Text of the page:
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Extreme testing of RS Q e-tron part of brand’s electromobility development

Audi is well on its way to debut in the legendary Dakar Rally next year with the Audi RS Q e-tron, the first electrified car to challenge for overall victory at the world’s most grueling motorsport event. Audi’s participation at the Dakar Rally is intended as a development program and is one of the pillars in the brand’s transition toward electromobility.   

Audi has been accelerating its electrification roadmap and company-wide decarbonization program as it targets to be completely carbon-neutral by 2050. By 2025, the company plans to have more than 20 fully and 10 partially electric models accounting for 40% of its sales. It also intends to reduce by 30%, when compared to 2015 levels, the carbon footprint of its vehicle fleet across the entire lifecycle. 

Also forming a part of Audi’s strategy is taking part in the Dakar Rally using a unique concept. The Audi RS Q e-tron has an electric powertrain with two 250 kW motor-generator units (MGU) taken from the brand’s Formula E racecar. One MGU is mounted on the front axle and the other on the rear axle, providing an electric quattro drive. Each of the MGUs weighs less than 35 kilograms and achieve an efficiency rating of 97% — impressive proof of Audi’s electric mobility performance. A third MGU paired with a highly efficient Audi TFSI internal-combustion engine functions as an energy converter that recharges the car’s high-voltage battery on-the-go. 

To simulate the demanding conditions of the Dakar Rally, Audi recently subjected the Audi RS Q e-tron to an extensive two-week testing program in the desert and sand dunes of Morocco — which followed similar development work in Germany and Spain. All three of Audi’s powerhouse driver pairings for the Dakar Rally campaign, namely Stephane Peterhansel, Carlos Sainz, Mattias Ekstrom, Edouard Boulanger, Lucas Cruz and Emil Bergkvist, tested the highly complex prototype.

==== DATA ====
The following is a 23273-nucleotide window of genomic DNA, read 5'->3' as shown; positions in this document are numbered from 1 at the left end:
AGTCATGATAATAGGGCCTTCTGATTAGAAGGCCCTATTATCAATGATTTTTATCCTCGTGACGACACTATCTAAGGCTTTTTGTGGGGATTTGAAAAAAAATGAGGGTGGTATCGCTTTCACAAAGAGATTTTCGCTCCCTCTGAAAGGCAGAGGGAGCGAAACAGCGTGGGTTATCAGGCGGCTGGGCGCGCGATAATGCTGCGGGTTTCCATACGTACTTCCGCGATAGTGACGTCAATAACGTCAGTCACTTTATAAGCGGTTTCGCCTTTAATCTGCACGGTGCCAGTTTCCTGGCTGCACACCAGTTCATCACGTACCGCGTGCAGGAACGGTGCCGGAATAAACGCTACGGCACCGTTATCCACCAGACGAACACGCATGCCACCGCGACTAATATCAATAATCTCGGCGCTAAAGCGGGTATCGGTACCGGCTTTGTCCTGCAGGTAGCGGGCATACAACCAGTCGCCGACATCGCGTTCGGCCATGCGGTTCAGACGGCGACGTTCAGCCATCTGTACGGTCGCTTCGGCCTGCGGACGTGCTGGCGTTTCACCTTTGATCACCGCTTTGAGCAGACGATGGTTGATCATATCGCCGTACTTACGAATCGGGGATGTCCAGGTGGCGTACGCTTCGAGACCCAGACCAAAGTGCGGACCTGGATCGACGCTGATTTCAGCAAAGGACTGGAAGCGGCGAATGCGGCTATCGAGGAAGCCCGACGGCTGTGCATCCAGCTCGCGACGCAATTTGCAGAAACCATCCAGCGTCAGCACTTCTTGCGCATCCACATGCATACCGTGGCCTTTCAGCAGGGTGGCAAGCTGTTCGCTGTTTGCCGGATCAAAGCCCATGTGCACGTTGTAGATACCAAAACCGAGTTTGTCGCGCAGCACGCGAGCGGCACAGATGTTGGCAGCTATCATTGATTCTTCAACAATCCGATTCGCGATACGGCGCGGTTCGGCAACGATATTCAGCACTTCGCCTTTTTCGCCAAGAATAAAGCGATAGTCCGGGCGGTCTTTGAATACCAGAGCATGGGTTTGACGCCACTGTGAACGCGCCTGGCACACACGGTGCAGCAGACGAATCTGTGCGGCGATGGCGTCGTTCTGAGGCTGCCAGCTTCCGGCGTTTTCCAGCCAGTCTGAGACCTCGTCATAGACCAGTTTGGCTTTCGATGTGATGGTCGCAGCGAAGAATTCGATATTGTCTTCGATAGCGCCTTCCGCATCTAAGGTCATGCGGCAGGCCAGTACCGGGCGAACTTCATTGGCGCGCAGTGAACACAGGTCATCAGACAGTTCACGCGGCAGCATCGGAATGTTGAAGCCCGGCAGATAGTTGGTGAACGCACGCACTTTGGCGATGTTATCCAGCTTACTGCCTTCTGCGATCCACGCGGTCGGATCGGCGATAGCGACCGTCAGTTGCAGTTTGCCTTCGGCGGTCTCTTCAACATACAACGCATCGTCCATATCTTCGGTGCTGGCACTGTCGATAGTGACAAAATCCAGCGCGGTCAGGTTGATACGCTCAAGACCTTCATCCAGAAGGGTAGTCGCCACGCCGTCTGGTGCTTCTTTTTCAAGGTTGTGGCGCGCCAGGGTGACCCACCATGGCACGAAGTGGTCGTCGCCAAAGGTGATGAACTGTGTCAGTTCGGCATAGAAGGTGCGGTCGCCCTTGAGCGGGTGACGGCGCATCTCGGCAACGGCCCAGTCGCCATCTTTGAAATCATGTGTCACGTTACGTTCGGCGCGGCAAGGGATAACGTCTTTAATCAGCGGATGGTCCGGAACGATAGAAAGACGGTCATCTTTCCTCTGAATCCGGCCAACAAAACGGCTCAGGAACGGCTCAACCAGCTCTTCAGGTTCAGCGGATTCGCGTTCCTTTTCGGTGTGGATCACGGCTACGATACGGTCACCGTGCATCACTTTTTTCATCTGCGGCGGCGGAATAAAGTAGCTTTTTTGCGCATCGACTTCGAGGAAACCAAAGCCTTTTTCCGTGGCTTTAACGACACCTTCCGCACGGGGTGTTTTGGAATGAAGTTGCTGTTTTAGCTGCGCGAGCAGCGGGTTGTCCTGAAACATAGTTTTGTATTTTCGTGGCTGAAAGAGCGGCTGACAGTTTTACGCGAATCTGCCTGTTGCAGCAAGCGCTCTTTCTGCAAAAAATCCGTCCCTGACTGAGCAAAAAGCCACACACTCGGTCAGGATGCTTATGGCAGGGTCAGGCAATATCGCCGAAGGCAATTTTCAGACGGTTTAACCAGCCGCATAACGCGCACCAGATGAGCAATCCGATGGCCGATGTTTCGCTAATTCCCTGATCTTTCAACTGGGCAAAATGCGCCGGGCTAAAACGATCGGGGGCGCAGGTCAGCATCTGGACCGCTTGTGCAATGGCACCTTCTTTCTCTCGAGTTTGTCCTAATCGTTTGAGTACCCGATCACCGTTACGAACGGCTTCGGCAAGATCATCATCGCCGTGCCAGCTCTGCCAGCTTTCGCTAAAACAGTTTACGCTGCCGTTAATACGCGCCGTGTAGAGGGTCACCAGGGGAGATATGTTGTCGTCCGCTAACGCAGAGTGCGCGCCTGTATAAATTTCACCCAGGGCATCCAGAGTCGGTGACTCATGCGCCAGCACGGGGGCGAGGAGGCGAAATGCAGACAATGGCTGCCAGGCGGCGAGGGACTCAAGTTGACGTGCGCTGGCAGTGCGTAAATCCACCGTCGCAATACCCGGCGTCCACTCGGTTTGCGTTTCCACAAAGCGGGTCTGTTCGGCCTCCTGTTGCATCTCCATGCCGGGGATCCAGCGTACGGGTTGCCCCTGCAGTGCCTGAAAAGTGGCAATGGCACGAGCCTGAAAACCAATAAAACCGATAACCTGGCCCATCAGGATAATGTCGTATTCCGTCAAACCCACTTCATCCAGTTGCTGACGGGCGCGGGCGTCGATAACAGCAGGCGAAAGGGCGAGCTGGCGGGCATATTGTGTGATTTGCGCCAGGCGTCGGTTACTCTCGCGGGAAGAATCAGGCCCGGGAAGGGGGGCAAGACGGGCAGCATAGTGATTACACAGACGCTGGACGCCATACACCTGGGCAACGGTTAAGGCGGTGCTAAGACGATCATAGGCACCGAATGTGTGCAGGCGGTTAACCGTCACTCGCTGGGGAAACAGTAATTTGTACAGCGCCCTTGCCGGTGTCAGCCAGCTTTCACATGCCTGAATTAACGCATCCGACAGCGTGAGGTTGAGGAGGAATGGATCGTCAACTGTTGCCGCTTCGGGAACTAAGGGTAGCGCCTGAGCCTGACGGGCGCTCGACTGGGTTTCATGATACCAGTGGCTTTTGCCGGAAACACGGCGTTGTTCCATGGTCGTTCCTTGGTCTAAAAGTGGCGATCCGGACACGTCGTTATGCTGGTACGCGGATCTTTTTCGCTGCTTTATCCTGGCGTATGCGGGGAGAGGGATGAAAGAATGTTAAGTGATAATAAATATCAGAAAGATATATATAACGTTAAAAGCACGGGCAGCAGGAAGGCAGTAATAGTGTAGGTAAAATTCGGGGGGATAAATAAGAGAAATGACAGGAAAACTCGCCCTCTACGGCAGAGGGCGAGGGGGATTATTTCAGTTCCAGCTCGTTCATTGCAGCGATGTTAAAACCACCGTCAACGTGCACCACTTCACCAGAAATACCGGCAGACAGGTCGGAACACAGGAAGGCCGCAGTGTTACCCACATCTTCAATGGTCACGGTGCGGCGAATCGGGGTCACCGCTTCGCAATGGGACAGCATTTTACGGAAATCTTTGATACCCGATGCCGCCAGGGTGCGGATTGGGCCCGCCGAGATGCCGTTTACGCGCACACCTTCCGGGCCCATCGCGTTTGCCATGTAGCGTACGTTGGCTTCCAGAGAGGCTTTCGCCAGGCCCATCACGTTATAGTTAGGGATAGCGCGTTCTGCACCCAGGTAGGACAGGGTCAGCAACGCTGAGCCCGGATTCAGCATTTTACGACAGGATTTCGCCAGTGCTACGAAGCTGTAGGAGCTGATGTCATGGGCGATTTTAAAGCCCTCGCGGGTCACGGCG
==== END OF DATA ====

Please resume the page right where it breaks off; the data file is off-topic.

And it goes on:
“Some of the conditions the test team encountered in Morocco were extreme — the thermometer climbed to well over 40 degrees Celsius at times,” said Sven Quandt, team principal of Audi’s Q Motorsport division. “Sandstorms also hampered the testing. In addition, some new problems arose in the high temperatures, which repeatedly caused interruptions to the testing and needed to be solved before the next test.”


Quandt noted that while much lower temperatures are expected at the Dakar Rally, Audi deliberately went to Morocco to test under the most extreme conditions. Components such as the MGU were basically not developed for use in such high ambient temperatures, but the drivetrain and other components were also pushed to their limits, or even beyond, by the heat. 
Quandt said the insights gained in Morocco are invaluable as these showed Audi still have a lot to do before the Dakar Rally.


As Audi holds the RS Q e-tron’s test program, Audi Sport — the brand’s high-performance division — has already started building the first car intended for competition. Though the test car is a prototype that is still being developed, the company is ensuring that the knowledge acquired from testing will result in actual competition cars that are absolutely perfect. The experience gained from the Dakar Rally challenge will then be applied in technologies for other upcoming fully electric e-tron production cars.

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